BOOK REVIEW: Minds and Hearts: The Story of James Otis Jr. and Mercy Otis Warren by Jeffrey Hacker (Amherst, MA: Bright Leaf/University of Massachusetts Press, 2021)
James Otis and his sister Mercy Otis Warren belong on any list of underappreciated founding-era Americans. James was described by none less than John Adams as being “the earliest and principal founder” and Mercy wrote important works in support of the Revolution as well as the first major history of the conflict. But today they are usually relegated to brief mentions, or even footnotes, in the Revolutionary narrative. In his compact, elegantly written dual biography Minds and Hearts: The Story of James Otis Jr. and Mercy Otis Warren, independent scholar Jeffrey Hacker helps to remind us of their foundational role in America’s political and legal history.
It is perhaps easier to understand why James’s memory has faded. In a fit of madness, he destroyed all his private papers, leaving much of what we know about him to the writings of Mercy, Adams, and others, in addition to his handful of public papers. A smattering of books and articles, much of which were written in the nineteenth century, are all that have been written about him. Mercy, whose letters and writings have been made available to scholars, has fared better, the subject of three biographies in the past twenty-five years alone. Hacker suggests that modern scholars may, however, continue to undervalue her because she does not profile as an early feminist, seemingly content with her role as a wife and mother even as she went about her vast output of writing.
James enjoyed a glorious legal and political career. His vigorous condemnation of the British Writs of Assistance in Petition of Lechmere largely rested on the novel theory that Englishmen had natural rights that the government was bound to obey, among them that “A man’s house is his castle,” and could not be entered without cause as the Writs permitted. These were common law principles so deeply embedded that they were “constitutional,” and therefore out of even Parliament’s authority to alter. His passionate arguments were such that a young John Adams who sat in witness would later declare “American independence was then and there born.” Elected to the lower house of the General Assembly, Otis would continue to extol American liberties in speeches and a series of pamphlets (including the notion that there could not be taxation without representation), plotting with Samuel Adams, John Hancock, and the other leaders of the Massachusetts political elite.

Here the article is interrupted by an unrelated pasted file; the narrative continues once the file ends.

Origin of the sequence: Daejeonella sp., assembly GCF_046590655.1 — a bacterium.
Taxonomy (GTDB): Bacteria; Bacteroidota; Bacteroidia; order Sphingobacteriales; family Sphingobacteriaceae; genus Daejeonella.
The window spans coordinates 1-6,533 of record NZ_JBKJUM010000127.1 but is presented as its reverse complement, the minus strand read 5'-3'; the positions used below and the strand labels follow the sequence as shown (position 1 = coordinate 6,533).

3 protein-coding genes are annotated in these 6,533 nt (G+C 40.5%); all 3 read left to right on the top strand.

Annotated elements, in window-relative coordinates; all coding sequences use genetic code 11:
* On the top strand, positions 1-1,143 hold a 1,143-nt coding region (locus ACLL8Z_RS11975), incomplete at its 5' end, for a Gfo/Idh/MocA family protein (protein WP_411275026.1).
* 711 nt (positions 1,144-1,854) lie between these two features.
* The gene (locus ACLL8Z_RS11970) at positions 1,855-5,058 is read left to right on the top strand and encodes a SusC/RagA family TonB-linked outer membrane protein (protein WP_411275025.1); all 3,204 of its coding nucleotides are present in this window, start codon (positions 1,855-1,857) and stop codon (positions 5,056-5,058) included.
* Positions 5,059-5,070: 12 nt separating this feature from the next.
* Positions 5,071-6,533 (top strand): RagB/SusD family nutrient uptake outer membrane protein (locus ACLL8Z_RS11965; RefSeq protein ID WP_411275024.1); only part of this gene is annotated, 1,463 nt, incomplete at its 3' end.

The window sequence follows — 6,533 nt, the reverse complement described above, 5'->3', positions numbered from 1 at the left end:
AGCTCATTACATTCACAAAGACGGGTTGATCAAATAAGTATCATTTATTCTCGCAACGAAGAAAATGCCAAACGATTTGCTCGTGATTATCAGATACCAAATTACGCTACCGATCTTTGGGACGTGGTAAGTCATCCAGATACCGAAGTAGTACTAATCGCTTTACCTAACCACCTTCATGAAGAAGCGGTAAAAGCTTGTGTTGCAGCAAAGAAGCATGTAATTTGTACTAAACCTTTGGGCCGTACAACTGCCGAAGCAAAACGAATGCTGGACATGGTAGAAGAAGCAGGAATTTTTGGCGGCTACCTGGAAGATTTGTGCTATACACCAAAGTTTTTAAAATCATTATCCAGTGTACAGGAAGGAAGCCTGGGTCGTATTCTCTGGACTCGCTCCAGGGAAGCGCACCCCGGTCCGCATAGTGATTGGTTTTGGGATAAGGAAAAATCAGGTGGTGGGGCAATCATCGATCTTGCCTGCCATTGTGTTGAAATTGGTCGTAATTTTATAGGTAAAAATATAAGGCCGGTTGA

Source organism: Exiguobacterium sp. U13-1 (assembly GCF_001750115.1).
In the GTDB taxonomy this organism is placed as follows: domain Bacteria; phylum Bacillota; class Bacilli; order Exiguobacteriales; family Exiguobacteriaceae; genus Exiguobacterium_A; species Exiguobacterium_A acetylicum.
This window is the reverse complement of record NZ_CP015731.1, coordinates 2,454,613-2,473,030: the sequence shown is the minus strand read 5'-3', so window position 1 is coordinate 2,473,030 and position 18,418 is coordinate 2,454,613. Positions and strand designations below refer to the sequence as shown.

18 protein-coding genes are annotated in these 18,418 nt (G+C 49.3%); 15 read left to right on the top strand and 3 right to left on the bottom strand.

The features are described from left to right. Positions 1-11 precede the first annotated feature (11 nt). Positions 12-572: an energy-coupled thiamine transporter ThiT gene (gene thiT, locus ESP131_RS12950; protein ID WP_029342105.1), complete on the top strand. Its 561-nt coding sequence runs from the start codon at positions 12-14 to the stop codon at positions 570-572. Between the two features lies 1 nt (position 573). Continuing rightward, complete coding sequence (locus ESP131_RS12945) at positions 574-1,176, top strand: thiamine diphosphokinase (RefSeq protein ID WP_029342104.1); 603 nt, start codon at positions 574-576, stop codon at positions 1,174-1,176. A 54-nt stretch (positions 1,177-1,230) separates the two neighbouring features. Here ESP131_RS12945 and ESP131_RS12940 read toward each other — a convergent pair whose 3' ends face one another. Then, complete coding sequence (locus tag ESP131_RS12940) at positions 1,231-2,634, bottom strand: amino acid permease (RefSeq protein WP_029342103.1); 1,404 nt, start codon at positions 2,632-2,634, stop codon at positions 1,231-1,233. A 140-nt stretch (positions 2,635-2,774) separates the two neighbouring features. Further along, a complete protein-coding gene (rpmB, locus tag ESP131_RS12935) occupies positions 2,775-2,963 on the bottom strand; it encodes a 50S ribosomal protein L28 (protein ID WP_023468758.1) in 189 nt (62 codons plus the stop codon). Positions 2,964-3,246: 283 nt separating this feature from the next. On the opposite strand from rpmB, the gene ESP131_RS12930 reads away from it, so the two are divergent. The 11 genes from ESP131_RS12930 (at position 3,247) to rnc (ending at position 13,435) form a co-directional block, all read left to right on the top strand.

The younger Mercy played the role of supportive sister while raising her own growing family after marrying James’s Harvard classmate James Warren. As her brother James began to decline physically and mentally, she would emerge from his shadow, authoring poems and plays that contained many of the same principles, helping to provide a broader platform for the average colonist to digest them through the arts and letters. Together, they propagated and disseminated some of the most important American legal and political ideals prior to the Revolution. Mercy’s writings during the Constitution’s ratification period, her authorship of which only became known as the result of her descendent Harvard historian Charles Warren’s work during the 1930s, would also play an important role in the adoption of the Bill of Rights.